Mexico's 'smoking mountain' lives up to its name

Mexican officials have raised the alert level for the volcano, Popocatépetl, as it spews ash and steam into the air and onto nearby communities.

REUTERS/Imelda Medina
A farmer works his land as the Popocatepetl volcano spews a cloud of ash and steam high into the air in San Nicolas de los Ranchos, on the outskirts of Puebla. In response to the volcano's activity, officials raised the alert level, prompting school closings and the readying of emergency shelters.

Mexico's Popocatépetl, North America's second largest volcano, is acting up.

Beginning Monday, red-hot rock, ash, and steam have begun spewing from the volcano a half-mile into the sky. In response, Mexico's National Disaster Prevention Centre raised their alert level to stage five (out of seven).  Several schools have closed and local officials have readied emergency shelters.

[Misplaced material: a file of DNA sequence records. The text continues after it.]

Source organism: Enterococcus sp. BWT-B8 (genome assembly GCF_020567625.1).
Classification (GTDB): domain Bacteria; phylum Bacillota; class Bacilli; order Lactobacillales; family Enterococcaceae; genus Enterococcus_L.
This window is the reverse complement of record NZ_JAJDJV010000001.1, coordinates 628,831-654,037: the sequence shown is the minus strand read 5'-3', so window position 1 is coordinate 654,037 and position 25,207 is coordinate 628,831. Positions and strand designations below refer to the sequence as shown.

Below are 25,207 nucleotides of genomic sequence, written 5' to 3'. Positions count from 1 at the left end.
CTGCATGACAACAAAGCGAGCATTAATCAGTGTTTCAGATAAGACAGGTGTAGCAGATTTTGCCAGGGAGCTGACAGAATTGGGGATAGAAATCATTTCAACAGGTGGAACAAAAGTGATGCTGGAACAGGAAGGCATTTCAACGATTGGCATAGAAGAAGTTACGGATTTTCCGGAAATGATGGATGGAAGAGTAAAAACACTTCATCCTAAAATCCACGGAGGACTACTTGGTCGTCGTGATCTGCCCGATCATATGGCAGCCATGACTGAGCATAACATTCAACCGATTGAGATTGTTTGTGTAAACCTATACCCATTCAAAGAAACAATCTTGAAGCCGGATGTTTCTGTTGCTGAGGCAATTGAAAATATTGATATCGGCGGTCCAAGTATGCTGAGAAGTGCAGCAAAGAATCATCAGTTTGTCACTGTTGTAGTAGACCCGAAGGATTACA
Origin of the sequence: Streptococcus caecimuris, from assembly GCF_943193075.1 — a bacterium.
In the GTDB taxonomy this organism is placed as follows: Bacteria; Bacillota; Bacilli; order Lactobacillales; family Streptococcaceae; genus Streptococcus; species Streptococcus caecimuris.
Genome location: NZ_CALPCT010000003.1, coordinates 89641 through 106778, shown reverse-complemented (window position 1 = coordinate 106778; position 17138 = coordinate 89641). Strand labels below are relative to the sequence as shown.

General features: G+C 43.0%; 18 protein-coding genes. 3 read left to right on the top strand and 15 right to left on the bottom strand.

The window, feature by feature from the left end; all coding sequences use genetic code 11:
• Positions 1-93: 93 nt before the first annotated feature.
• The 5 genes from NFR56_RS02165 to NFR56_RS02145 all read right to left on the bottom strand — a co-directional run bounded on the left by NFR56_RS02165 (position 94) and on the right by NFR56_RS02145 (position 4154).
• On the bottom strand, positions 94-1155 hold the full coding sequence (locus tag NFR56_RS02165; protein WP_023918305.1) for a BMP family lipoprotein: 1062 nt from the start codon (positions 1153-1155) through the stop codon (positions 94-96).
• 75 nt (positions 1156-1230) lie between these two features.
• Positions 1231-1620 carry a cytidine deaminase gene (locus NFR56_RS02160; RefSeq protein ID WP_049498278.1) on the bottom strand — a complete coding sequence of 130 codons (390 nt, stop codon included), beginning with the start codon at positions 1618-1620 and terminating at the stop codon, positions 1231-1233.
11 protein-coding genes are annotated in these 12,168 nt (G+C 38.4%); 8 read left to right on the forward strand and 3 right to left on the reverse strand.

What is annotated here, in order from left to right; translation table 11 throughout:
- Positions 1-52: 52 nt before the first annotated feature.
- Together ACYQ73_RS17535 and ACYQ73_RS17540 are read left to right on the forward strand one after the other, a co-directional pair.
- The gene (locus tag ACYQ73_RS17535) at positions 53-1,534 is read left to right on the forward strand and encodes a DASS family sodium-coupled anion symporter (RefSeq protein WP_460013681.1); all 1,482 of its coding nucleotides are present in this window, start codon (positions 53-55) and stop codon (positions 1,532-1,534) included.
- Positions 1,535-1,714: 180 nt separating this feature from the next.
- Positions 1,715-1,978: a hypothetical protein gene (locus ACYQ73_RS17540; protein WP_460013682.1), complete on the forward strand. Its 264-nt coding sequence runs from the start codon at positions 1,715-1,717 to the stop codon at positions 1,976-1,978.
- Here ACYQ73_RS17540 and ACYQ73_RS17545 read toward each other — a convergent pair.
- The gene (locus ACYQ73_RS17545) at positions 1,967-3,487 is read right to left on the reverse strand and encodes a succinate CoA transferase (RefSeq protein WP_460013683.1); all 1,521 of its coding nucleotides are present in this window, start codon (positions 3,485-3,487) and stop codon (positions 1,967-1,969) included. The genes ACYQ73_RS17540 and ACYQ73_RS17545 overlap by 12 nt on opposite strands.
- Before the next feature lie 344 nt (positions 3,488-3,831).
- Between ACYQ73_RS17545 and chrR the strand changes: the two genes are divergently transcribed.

Popocatépetl belongs to the group of stratovolcanos, otherwise known as composite volcanoes, which also includes the likes of Mount Shasta in California and Mount St. Helens in Washington.

In general, stratovolcanos are large, steep-sided, symmetrical cones composed of "alternating layers of lava flows, volcanic ash, cinders, blocks, and bombs," according to the US Geologic Survey.

Popocatépetl is 17,900-feet tall, glacier-clad and contains a steep-walled, 800-1,500-foot-deep crater. Its name means "smoking mountain" in Nahuatl, the region's indigenous language.

Hazards created by volcanic activity like this may include ash, lahars, and pyroclastic flows. Lahars are mudflows created by water mixing with volcanic materials like ash, while pyroclastic flows are caused by superheated gas combined with rock. Pyroclastic flows are relatively rare at Popocatépetl, however.

More than 30 million people live within view of the volcano. It sits about 40 miles southeast of Mexico City, and is visible from the capital on a clear day. 

During the last major eruption of Popocatépetl in 2000, more than 50,000 people were evacuated.

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